[PLEASE NOTE: The information in this article may since have been updated or refined.]
As the world waits for a COVID-19 vaccine, an expert explains the clinical trials they must pass to prove their efficacy and safety.
For year 8 students who have an interest in Biological science, this article described the steps involved in the development of vaccines. It is well suited to students learning about cells, body systems and science ethics.
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The worldwide race is on to find a COVID-19 vaccine. According to the World Health Organization there are currently 31 vaccine candidates undergoing various phases of clinical trials around the world, including several in Australia, and another 142 in preclinical evaluation.
But what exactly is required to prove they’re safe and effective?
Associate Professor Paul Griffin, Director of Infectious Diseases at Mater Health Services in Brisbane, and the University of Queensland School of Medicine, takes us through the stages vaccines must pass before being released.
Vaccine clinical trial phases
Clinical trials are conducted in phases, each with slightly different objectives and increasing numbers of volunteers. This is primarily to ensure subject safety but also to make sure the process is as cost-effective as possible.
The data from each phase is thoroughly reviewed and must show both safety as well as the desired effect before progressing from one phase to the next.
While most vaccine studies are relatively long clinical trials, often around 6 to 12 months, safety and efficacy can often be established earlier than the end of the study. The later assessments are then used to demonstrate how long the protection from the vaccine is likely to last.
Before a vaccine is considered for human trials, it has to have robust data from laboratory and animal studies to make the investigators, as well as an independent ethics committee, confident it is very likely to be both safe, as well as effective. Once this is the case, it can move to phase 1 trials in humans.
Phase 1 trials are relatively small trials, usually around 100 volunteers, with the primary objective of confirming the safety already strongly expected from animal studies.
Generally, blood tests are collected from the volunteers for testing of the vaccine’s efficacy in the laboratory. This gives an indication of whether the vaccine has generated an immune response that is likely to be useful but doesn’t guarantee it is going to work.
Often multiple doses are used to try and find the ideal dose to take forward in later phase trials.
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Phase 1 trials are often conducted in a relatively narrow age range of healthy subjects with no comorbidities to reduce the prospect of confounders (something that would influence the result) and to ensure safety.
Phase 2 trials are still mostly focused on safety but now include a greater number of subjects, often in the order of 1000 to 2000.
Laboratory studies of effectiveness are also conducted in phase 2 but actual protection from the pathogen in question starts to be looked at.
A slightly more diverse population can sometimes be considered for enrolment, such as a broader age range, to begin to more closely resemble the actual target population.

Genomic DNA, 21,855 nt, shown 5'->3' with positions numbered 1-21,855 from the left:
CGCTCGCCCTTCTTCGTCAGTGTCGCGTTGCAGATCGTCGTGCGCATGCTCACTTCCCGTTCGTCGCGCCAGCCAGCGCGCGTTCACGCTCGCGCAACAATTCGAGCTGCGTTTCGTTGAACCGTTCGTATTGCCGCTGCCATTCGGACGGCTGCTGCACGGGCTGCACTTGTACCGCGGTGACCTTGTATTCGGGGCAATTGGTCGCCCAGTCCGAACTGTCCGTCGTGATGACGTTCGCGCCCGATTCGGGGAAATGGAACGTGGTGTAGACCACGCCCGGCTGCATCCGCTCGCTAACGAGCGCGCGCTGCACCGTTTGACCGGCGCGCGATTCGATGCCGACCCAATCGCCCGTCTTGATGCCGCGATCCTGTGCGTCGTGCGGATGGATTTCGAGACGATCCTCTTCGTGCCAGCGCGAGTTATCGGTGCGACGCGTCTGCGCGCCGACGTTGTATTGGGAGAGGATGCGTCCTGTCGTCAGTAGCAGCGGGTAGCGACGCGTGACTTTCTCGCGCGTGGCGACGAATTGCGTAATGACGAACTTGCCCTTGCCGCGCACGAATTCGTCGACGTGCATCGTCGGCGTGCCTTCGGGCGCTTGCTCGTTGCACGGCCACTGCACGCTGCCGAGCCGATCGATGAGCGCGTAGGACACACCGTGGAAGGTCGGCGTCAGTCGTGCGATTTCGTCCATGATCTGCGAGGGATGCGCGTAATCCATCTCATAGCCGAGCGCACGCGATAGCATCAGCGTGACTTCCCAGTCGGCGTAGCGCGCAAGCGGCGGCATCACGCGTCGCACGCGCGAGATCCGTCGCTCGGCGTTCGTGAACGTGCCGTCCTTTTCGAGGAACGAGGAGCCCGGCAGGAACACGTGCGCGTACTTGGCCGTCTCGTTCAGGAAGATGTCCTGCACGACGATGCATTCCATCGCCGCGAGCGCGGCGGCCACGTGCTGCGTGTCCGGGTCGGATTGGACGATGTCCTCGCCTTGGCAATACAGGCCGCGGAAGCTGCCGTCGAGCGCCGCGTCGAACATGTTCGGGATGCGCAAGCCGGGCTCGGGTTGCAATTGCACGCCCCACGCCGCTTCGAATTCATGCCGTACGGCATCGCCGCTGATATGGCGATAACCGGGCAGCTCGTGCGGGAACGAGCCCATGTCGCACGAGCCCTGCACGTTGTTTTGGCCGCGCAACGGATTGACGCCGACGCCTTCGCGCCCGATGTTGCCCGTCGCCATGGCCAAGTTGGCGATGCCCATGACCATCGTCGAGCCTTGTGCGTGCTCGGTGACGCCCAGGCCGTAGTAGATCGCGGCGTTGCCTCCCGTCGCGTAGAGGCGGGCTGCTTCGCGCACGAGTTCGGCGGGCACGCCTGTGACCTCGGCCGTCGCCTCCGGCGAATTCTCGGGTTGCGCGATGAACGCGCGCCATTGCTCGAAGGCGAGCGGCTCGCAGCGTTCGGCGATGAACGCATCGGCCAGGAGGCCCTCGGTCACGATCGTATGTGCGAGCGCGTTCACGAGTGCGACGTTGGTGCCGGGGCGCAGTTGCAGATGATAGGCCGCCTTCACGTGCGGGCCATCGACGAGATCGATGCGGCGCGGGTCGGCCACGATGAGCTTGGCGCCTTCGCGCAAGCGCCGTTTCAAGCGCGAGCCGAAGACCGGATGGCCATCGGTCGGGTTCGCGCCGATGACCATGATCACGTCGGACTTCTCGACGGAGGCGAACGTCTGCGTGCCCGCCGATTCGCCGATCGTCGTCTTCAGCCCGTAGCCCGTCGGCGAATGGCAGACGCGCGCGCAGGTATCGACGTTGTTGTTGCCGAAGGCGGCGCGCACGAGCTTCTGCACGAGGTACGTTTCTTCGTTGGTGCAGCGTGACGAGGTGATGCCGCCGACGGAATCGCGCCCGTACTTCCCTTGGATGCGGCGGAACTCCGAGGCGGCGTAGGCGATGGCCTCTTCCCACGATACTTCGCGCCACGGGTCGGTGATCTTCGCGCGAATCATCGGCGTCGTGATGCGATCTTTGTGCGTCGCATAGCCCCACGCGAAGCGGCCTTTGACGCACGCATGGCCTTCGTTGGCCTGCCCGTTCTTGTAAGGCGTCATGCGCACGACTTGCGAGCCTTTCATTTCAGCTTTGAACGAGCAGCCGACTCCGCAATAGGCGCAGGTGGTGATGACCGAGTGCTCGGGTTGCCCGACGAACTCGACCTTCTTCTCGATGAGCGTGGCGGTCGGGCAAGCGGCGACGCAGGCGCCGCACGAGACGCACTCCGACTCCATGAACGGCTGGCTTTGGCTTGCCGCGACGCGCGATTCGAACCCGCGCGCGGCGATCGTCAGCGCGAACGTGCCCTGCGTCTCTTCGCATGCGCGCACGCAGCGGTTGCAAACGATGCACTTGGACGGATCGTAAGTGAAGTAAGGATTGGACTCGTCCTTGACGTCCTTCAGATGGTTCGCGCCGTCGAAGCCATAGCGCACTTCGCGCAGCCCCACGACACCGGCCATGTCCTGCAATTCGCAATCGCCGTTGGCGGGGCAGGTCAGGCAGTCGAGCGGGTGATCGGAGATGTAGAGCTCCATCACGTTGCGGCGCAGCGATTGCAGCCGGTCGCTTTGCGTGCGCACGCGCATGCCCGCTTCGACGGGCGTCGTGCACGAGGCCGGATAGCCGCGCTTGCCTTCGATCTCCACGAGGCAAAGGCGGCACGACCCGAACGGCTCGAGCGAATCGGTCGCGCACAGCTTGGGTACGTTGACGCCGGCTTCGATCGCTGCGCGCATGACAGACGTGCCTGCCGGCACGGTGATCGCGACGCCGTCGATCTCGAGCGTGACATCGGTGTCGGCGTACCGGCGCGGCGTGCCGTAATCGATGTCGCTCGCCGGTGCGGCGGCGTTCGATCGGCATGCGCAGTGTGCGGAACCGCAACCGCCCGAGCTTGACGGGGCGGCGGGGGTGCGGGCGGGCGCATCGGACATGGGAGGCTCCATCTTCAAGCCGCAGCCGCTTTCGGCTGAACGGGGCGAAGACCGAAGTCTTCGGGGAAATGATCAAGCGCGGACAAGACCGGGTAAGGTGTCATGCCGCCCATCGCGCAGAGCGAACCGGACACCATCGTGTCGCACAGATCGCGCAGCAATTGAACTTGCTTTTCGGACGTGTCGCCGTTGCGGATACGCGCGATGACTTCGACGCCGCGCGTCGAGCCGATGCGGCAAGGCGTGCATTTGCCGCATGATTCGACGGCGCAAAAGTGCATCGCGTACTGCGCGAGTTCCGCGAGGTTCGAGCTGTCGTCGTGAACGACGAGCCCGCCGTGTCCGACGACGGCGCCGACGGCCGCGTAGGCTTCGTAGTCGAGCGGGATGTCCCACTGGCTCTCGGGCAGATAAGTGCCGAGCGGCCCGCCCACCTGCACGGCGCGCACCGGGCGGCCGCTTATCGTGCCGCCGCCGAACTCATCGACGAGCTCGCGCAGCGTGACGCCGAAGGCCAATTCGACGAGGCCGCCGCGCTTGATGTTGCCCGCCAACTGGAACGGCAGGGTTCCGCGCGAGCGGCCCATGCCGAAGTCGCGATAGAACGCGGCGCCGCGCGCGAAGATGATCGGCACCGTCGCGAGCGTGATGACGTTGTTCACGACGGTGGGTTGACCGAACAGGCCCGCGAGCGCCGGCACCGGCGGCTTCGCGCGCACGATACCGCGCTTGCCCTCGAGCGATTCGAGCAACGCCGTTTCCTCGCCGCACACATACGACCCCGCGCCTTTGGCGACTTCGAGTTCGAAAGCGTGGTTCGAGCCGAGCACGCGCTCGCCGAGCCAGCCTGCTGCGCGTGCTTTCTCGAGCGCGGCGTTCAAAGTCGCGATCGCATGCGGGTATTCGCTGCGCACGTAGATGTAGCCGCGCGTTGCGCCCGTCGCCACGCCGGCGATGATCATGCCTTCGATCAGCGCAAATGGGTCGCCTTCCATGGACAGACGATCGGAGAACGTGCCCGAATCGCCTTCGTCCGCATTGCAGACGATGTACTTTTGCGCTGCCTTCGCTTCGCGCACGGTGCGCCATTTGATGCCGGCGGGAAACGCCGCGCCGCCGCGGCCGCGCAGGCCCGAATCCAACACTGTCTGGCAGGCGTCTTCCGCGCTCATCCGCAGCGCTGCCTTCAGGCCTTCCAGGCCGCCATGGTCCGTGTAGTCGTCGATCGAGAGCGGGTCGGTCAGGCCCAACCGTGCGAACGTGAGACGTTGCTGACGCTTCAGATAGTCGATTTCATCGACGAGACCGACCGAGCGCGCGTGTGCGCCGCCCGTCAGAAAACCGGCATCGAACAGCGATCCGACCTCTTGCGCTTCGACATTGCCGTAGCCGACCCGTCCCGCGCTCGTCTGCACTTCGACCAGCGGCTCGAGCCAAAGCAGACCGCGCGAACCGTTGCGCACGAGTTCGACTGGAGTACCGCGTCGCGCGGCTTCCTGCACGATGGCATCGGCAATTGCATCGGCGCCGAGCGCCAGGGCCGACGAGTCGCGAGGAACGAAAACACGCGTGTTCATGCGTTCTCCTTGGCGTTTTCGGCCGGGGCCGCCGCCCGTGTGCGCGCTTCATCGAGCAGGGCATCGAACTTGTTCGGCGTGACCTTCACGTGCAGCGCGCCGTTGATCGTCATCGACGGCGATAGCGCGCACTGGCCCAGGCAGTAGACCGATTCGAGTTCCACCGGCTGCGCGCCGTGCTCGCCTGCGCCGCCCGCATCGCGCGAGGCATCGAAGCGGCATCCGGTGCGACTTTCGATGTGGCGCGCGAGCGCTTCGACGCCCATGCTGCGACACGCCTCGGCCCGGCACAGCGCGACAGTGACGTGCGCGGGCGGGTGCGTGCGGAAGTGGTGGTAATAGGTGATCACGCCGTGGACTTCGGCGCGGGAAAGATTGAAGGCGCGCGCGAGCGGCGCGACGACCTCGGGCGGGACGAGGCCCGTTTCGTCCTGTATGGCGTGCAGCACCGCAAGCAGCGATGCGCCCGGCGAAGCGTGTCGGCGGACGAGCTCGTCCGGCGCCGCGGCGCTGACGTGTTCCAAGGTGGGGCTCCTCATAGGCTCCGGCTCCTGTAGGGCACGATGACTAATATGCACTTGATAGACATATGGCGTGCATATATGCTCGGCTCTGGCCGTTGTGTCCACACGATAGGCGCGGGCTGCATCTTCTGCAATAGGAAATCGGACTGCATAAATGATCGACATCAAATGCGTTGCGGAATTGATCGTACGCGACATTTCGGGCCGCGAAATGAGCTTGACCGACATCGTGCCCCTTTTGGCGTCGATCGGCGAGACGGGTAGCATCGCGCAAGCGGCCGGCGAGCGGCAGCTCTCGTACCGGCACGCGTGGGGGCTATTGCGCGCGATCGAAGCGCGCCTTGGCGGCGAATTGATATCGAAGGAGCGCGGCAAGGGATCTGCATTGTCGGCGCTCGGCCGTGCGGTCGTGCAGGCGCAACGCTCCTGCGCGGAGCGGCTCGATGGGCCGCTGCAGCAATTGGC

While giving the first look at actual protection, these studies are usually not large enough for us to confirm the vaccine actually does what it needs to do, and that is to protect people from the infection it’s designed to provide protection from. This is where the phase 3 trials come in.
Phase 3 trials are the pivotal final trials before a vaccine is approved for widespread use.
While safety remains a focus, these trials are primarily about showing that people that have received the vaccine have significantly lower rates of actual infection than those that have not. To show this typically requires large numbers of volunteers, in the order of 10’s of thousands, depending however on many factors including how widespread the infection is that the vaccine is designed to protect from.
While vaccines can fail to show sufficient effect and therefore fail to progress through any phase, it is the failure to provide sufficient protection in phase 3 studies where a number of potential vaccine candidates prove unsuccessful.
Once a vaccine is in widespread use, data collection on its safety, as well as how well it is working, continues to be collected in what is known as phase 4.
Length of clinical trials
While typically clinical trials take many years, this is largely because of the cost of each step. Therefore, the time and money for each phase is not invested until the prior phase is complete and has demonstrated the desired safety and efficacy.
In the case of COVID-19, we have been fortunate to see sufficient investment that has enabled planning for all phases of clinical trials to take place at the beginning, allowing the next phase of clinical trials to commence quickly, so as soon as the data from the previous phase supports it.
This has meant that we are seeing vaccine development happen at a rate much faster than ever before without compromising at all on any of the usual processes required to be certain about the vaccine’s safety, as well as how well it is likely to work.
This article was written by Paul Griffin, courtesy of Australian Science Media Centre.
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